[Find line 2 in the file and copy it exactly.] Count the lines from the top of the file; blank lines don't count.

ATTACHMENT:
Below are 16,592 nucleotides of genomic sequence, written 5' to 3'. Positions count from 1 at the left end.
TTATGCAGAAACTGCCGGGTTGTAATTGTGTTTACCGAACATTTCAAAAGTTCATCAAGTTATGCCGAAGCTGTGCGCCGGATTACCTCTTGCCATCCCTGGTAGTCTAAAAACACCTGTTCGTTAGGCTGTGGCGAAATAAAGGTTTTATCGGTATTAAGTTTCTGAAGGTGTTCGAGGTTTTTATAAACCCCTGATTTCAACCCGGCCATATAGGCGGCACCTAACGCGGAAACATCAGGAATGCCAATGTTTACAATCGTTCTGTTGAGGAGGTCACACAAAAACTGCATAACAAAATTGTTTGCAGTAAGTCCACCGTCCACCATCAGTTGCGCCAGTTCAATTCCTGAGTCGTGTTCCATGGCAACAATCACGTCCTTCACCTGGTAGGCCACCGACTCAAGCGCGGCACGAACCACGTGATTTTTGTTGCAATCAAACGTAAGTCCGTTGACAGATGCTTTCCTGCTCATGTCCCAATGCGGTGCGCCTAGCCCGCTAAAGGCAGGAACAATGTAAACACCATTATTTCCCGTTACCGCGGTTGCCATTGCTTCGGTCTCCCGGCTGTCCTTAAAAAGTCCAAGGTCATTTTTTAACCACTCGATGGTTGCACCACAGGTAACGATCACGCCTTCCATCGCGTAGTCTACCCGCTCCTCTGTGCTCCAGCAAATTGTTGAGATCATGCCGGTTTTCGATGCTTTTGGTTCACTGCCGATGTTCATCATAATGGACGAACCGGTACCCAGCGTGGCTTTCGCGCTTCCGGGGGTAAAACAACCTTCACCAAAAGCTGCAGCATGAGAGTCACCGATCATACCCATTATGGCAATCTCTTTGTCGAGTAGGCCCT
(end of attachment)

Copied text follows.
TTATGCAGAAACTGCCGGGTTGTAATTGTGTTTACCGAACATTTCAAAAGTTCATCAAGTTATGCCGAAGCTGTGCGCCGGATTACCTCTTGCCATCCCTGGTAGTCTAAAAACACCTGTTCGTTAGGCTGTGGCGAAATAAAGGTTTTATCGGTATTAAGTTTCTGAAGGTGTTCGAGGTTTTTATAAACCCCTGATTTCAACCCGGCCATATAGGCGGCACCTAACGCGGAAACATCAGGAATGCCAATGTTTACAATCGTTCTGTTGAGGAGGTCACACAAAAACTGCATAACAAAATTGTTTGCAGTAAGTCCACCGTCCACCATCAGTTGCGCCAGTTCAATTCCTGAGTCGTGTTCCATGGCAACAATCACGTCCTTCACCTGGTAGGCCACCGACTCAAGCGCGGCACGAACCACGTGATTTTTGTTGCAATCAAACGTAAGTCCGTTGACAGATGCTTTCCTGCTCATGTCCCAATGCGGTGCGCCTAGCCCGCTAAAGGCAGGAACAATGTAAACACCATTATTTCCCGTTACCGCGGTTGCCATTGCTTCGGTCTCCCGGCTGTCCTTAAAAAGTCCAAGGTCATTTTTTAACCACTCGATGGTTGCACCACAGGTAACGATCACGCCTTCCATCGCGTAGTCTACCCGCTCCTCTGTGCTCCAGCAAATTGTTGAGATCATGCCGGTTTTCGATGCTTTTGGTTCACTGCCGATGTTCATCATAATGGACGAACCGGTACCCAGCGTGGCTTTCGCGCTTCCGGGGGTAAAACAACCTTCACCAAAAGCTGCAGCATGAGAGTCACCGATCATACCCATTATGGCAATCTCTTTGTCGAGTAGGCCCT